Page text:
Purpose: For patients with severe fecal incontinence, reconstruction of the anal sphincter, via gluteoplasty, may improve quality of life, but little is known about long-term functional results. We present our comprehensive experience with gluteoplasty, highlighting technical refinements, donor-site morbidity, and functional outcomes. Methods: We performed a retrospective analysis of 25 consecutive patients (22 female, 3 male; mean age 42 years, range 23-65) undergoing gluteoplasty for fecal incontinence at a university teaching hospital from 1996-2004. Etiology of incontinence was as follows: obstetrical injury (n = 13), irritable bowel syndrome (n = 3), previous rectal surgery (n = 3), Crohn disease (n = 3), impalement (n = 1), rectocele (n = 1), and idiopathic (n = 1). Results: Gluteoplasty was successful in restoring fecal continence in 18 patients (72%) and was partially successful in 4 patients (16%). Two patients required permanent ostomy because of refractory incontinence. Donor-site morbidity and perirectal complications were observed in 16 patients (64%) and included dysthesias (n = 7), cellulitis (n = 5), irregular contour (n = 3), abscess (n = 2), seroma (n = 2), fistula (n = 1), but no hip dysfunction or altered gait. Mean length of follow-up was 20.6 months (range: 3-68 months). Conclusions: Despite a high incidence of donor-site and perirectal complications, unilateral functional gluteoplasty was successful in restoring long-term fecal continence in most patients.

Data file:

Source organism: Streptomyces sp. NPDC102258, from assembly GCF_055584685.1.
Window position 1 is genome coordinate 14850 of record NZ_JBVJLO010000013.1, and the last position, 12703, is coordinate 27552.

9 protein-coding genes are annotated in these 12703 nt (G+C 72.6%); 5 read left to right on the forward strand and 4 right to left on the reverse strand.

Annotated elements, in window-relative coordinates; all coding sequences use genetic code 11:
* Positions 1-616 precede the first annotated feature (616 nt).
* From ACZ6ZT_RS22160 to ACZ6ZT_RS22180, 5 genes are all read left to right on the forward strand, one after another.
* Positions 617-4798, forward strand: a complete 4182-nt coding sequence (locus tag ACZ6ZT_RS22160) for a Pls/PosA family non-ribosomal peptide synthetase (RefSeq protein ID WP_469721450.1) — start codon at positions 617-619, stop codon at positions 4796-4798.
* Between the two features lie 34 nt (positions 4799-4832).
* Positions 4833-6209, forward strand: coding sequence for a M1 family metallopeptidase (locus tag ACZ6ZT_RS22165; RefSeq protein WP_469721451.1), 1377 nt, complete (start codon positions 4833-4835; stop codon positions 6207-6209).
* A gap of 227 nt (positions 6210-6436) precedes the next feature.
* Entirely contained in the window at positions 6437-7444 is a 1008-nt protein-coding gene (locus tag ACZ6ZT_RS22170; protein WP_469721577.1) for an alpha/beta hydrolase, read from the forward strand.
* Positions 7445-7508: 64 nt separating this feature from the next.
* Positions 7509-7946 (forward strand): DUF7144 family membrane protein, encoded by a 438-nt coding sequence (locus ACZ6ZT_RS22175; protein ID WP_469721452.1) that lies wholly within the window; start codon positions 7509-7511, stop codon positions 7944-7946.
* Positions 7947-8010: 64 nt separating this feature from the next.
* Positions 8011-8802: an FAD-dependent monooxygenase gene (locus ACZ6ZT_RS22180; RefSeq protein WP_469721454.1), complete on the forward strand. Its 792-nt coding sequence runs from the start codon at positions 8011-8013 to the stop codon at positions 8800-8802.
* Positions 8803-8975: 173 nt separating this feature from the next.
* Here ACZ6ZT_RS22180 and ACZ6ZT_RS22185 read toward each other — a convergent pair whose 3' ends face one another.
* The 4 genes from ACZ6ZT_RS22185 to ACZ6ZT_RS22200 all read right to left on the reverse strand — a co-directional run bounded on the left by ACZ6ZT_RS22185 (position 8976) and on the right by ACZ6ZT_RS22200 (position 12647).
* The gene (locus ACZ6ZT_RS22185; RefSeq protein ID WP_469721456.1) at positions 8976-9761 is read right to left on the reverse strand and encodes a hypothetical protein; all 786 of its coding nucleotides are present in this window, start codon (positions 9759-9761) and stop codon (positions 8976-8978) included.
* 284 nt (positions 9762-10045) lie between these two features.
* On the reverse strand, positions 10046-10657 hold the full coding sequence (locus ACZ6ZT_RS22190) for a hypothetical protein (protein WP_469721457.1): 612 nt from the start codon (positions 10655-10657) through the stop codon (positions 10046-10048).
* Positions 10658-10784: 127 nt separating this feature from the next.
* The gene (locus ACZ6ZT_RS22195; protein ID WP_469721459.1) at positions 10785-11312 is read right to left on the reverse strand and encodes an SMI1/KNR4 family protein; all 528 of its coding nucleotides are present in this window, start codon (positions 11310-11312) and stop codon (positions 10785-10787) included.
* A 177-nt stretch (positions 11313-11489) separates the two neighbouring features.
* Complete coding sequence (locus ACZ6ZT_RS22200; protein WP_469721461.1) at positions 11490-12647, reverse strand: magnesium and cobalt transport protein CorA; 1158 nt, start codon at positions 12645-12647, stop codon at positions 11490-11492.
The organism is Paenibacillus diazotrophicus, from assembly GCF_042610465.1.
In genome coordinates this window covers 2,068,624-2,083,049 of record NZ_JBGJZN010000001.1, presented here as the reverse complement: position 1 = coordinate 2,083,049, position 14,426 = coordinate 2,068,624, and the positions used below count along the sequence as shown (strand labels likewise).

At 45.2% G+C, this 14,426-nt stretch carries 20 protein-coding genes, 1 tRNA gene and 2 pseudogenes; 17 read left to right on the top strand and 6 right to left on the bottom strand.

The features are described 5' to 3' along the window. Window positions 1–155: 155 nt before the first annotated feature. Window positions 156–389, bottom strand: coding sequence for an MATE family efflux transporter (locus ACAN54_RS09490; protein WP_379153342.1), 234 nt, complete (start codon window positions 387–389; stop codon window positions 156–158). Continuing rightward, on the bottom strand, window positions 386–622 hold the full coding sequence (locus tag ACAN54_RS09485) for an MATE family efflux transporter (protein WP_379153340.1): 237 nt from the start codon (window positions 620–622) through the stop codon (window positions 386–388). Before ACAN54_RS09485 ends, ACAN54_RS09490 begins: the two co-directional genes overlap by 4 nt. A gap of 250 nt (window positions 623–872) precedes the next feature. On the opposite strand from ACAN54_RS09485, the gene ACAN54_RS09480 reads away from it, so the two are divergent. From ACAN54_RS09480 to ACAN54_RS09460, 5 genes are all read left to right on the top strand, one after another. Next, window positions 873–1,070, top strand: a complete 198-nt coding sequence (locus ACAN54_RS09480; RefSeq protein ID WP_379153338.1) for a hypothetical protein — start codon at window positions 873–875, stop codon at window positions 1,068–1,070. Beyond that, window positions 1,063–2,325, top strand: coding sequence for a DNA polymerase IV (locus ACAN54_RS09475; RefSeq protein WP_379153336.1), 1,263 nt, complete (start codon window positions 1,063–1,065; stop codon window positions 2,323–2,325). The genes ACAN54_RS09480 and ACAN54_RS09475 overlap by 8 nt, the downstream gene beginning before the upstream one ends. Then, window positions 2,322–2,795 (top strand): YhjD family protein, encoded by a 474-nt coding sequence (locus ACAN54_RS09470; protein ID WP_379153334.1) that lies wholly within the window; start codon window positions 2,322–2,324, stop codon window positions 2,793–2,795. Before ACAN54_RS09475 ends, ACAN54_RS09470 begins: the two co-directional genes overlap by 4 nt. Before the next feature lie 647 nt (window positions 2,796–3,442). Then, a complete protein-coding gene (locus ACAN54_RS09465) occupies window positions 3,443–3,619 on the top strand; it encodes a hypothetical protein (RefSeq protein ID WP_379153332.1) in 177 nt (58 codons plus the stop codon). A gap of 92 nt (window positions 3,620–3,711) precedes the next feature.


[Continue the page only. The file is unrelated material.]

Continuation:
|Original language||English (US)|
|Number of pages||7|
|Journal||Annals of plastic surgery|
|State||Published - Jan 1 2006|
- Fecal incontinence
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